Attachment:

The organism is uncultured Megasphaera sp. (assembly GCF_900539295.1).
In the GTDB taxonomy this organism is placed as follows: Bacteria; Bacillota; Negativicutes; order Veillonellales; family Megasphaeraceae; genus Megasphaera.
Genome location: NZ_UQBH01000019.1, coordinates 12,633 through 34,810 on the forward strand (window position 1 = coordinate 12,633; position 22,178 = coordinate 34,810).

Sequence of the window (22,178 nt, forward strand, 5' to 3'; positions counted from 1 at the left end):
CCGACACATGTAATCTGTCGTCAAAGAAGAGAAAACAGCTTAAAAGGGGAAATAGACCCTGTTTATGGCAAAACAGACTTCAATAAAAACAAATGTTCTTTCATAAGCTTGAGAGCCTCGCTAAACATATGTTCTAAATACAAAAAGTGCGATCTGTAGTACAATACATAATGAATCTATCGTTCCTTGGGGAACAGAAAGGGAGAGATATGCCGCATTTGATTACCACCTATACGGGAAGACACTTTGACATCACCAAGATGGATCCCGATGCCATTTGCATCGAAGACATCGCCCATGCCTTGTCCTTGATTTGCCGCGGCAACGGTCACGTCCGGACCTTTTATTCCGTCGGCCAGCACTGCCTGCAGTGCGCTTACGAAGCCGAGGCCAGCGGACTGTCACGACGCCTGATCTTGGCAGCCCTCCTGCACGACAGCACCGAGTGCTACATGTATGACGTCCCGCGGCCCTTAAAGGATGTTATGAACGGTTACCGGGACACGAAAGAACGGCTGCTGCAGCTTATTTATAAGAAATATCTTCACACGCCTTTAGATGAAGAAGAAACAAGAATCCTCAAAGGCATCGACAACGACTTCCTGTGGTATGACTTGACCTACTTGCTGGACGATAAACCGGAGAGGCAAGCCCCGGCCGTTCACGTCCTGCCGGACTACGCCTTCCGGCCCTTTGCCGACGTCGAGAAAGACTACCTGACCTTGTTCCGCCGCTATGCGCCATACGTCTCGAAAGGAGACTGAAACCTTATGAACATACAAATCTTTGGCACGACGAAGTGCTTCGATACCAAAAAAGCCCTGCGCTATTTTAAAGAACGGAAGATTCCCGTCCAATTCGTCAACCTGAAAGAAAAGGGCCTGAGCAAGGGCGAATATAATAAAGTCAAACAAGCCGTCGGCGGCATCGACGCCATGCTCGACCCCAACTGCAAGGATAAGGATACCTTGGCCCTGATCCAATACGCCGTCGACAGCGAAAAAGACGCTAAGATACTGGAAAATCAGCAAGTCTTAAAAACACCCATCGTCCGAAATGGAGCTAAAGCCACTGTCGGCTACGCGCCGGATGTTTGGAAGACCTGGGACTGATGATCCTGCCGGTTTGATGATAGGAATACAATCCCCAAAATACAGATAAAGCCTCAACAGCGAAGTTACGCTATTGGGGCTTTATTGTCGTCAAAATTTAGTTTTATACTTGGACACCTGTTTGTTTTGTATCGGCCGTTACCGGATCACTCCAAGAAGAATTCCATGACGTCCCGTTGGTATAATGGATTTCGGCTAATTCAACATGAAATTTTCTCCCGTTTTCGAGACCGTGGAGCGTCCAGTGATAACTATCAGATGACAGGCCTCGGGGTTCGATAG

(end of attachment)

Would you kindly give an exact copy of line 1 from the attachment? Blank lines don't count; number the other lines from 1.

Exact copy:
The organism is uncultured Megasphaera sp. (assembly GCF_900539295.1).